In the face of uncertainty, some people go to church. Others dive onto their analyst’s couch. The next time life gets confusing, how about a clown workshop?
We’re not talking oversize shoes and rainbow wigs. There’s no water-squirting flower, no animal-shaped balloons. Bozo is no idol here; think Puck, Charlie Chaplin, Lucille Ball. This is clown theater. It’s a sophisticated approach to reflecting reality through comedy, workshop leaders say, cutting through the politics and politesse of life to reach the simple truths of our existence. And when the clown pulls the curtain back on all the layers of civilization, we can’t help laughing, not only at the clown before us but also at ourselves.
Clowning is having a serious resurgence in America. Performance teachers, theories and lessons from Europe and South America have been invading since the 1980s. Now clowning is taught, sometimes as a mandatory requirement, at the Yale School of Drama, New York University, the Juilliard School and other esteemed institutions.
“Working on clown is in vogue right now with performing artists of all different walks,” said Dody DiSanto, director of the Center for Movement Theater in Washington. “It’s a vehicle to freedom, it’s a way to soften and to find truth.”
How do you teach someone to be funny? How do you get people to laugh at themselves so that others will also laugh at them? Forget comedy class; this is more like philosophy, religion, psychoanalysis. Through Sept. 28 five professional clowns are teaching workshops at the third annual New York Clown Theater Festival, at the Brick Theater in Williamsburg, Brooklyn. Workshops, which vary from one to three days, cost $200. The instructors’ approach is an unexpected lesson in soul searching and self-discovery, geared to advanced clowns, performers of all types and members of the public looking to spike their creative life.
In its essence, clowning is psychoanalysis. So the first step in clown training, much as in military training, is desocialization.
“You have to relearn to be deeply inappropriate,” said Christopher Bayes, head of physical acting at the Yale School of Drama, who is teaching introductory clowning at the festival. “The body isn’t built to sit and be quiet. It’s built to run and play and make a mess.”
That play is the root of clowning, he said, which gets lost the more we are taught to mind our manners. So aspiring clowns need to delve back into childhood. They need to relearn how to be loud, rude and emotionally raw. How to cry, ask vulgar questions and throw tantrums.
“You have to strip away lots of clever ideas and socializing impulses to get at something much more simple, much more naïve,” Mr. Bayes said. “If we can find a way to shed some of that polite behavior, a different kind of sparkle starts to show up in the eye of the actor.”
When that polite veneer cracks, what remains is a vulnerable human being. But instead of being exposed in the privacy of a therapist’s office or a confessional, the clown is in front of an audience, inviting strangers to relate to the vulnerability.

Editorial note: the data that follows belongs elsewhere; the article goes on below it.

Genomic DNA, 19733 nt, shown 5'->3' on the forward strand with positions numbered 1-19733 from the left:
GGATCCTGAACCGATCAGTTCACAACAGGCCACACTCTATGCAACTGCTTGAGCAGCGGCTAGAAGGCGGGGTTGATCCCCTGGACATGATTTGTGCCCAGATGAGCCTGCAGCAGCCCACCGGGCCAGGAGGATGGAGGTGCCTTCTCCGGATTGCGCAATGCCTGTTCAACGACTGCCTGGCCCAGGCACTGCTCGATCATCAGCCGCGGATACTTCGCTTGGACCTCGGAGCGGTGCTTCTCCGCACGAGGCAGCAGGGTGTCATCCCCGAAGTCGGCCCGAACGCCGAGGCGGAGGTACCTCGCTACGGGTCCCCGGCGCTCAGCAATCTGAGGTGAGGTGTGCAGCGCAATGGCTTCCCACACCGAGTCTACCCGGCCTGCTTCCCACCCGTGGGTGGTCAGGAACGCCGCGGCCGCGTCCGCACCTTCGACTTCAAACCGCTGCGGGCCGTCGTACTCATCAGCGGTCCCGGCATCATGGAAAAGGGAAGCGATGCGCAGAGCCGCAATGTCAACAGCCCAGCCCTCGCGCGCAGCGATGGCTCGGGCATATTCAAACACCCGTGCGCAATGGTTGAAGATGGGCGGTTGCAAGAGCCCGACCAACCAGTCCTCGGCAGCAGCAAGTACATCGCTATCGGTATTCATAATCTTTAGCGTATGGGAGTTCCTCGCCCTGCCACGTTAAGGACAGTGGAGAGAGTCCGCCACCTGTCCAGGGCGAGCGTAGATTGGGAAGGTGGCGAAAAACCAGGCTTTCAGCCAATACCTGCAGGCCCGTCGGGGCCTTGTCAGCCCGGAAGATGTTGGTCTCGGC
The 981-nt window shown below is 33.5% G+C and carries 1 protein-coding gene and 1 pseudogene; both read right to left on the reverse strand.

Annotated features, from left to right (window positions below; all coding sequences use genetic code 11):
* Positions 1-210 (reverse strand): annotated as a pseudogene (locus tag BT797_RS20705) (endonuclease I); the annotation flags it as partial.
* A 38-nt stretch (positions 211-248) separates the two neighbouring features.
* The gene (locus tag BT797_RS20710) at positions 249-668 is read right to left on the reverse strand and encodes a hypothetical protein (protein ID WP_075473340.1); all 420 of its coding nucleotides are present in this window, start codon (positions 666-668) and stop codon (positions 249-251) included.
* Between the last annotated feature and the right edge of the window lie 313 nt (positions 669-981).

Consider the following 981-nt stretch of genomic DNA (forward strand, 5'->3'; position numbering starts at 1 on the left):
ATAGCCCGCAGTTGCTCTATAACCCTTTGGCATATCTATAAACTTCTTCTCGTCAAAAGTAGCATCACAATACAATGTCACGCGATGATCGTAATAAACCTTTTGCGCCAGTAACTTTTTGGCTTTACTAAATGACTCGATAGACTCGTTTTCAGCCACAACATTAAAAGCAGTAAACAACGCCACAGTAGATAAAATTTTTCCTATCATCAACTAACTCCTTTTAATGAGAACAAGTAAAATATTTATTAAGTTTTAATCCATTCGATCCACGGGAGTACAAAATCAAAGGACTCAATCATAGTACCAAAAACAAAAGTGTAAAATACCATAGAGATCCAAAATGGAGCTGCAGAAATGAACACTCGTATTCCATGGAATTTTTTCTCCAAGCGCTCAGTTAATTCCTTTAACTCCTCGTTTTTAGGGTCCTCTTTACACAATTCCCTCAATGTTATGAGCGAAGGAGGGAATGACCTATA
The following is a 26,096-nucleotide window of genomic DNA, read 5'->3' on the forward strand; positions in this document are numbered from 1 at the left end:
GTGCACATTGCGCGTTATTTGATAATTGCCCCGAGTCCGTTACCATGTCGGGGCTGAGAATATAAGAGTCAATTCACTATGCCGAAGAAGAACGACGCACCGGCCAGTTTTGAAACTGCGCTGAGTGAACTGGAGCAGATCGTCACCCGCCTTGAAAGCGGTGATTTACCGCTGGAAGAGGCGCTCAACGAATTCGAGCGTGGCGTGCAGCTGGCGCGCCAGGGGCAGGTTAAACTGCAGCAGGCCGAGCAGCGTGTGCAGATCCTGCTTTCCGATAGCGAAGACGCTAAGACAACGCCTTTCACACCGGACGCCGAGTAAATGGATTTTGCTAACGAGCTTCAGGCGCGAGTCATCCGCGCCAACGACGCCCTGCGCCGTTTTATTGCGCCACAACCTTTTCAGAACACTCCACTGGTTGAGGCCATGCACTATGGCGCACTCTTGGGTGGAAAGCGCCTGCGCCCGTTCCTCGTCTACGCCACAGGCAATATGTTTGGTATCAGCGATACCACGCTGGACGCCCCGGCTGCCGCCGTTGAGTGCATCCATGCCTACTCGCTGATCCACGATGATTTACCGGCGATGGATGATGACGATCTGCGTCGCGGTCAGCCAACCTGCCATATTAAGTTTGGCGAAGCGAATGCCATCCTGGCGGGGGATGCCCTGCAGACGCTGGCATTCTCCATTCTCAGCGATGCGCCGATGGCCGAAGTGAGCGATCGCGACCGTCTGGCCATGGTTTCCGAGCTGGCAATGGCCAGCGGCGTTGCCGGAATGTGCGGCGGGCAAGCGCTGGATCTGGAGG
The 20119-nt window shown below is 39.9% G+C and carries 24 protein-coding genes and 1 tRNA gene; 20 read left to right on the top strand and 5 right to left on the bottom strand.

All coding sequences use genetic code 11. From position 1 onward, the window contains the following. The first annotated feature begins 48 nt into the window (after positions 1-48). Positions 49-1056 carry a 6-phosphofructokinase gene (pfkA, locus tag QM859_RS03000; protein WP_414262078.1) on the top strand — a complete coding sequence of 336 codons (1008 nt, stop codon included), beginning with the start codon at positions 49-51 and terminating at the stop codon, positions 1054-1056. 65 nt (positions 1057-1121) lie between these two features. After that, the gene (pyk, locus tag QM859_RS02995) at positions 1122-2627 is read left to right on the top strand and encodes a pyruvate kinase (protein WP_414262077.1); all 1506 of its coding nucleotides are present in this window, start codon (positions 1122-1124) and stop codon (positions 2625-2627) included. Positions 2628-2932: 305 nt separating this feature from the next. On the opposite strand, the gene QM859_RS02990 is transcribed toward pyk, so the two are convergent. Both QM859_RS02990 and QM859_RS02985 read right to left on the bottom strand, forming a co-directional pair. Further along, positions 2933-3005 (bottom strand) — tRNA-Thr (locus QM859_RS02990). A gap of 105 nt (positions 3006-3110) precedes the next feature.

People won’t laugh at a disingenuous, dishonest clown, workshop leaders explained, so more formal actors tend to have trouble playing their actual selves.
“Instead of playing a character, you’re shining the light on your own humanity,” Ms. DiSanto said. “It’s terrifying to expose yourself, but that’s what gets a laugh.”
Also, clowning is religion.
Bob Berky is a Buddhist clown. He shrugs at the label, and at most others, because, as he often says, “these are just words.” But at his workshop last weekend, the first of the festival, the lessons of physical comedy came in philosophical statements about nonattachment, stillness and staying in the present.
“The essence of clowning is seeing what is,” he said. “In a lot of Eastern religious literature, even early Western religious literature, you find the ‘holy fool,’ the idiot who is more conscious of what’s going on than anyone else.”
On Saturday Mr. Berky guided his students through an exercise involving two socks: one unfolded on the floor, the other scrunched into a ball eight feet away. Participants were asked to stand by the unfolded sock, quietly visualize the path to the scrunched one, then close their eyes, walk the distance between the socks and place a hand on the balled-up one. Two out of nine students did it. The others veered off course, reaching for a sock that was actually a few feet in front of them, several inches to the left or right between their legs. Afterward, Mr. Berky addressed the class.
“How many of you really wanted to touch the sock?” he asked.
Several hands went up in the air.
“Now, isn’t that pathetic?” Mr. Berky said.
The students had been too goal-oriented, focused on succeeding, preoccupied with being perfect.
“A lot of comedy is based on the relationship between perfect and imperfect,” he said, explaining that walking past the sock or standing on top of it was funnier than touching it. “Performance, more than anything, is watching for accidents.”
Lynn Berg, a workshop participant, is an actor from Bushwick, Brooklyn, who has been drawn to clowning classes lately.
“It’s a more open approach to performance,” he said, because clowning is about “celebrating mistakes.” He added, “When you’re playing Shakespeare there’s an expectation of perfection, which is the opposite of what we’re doing here.”
Clowning, he said, is about connecting directly with the audience over the joy of being human, shared experience and the recognition that “we are the same.”
“It feels spiritual,” he said, “in a laughing way.”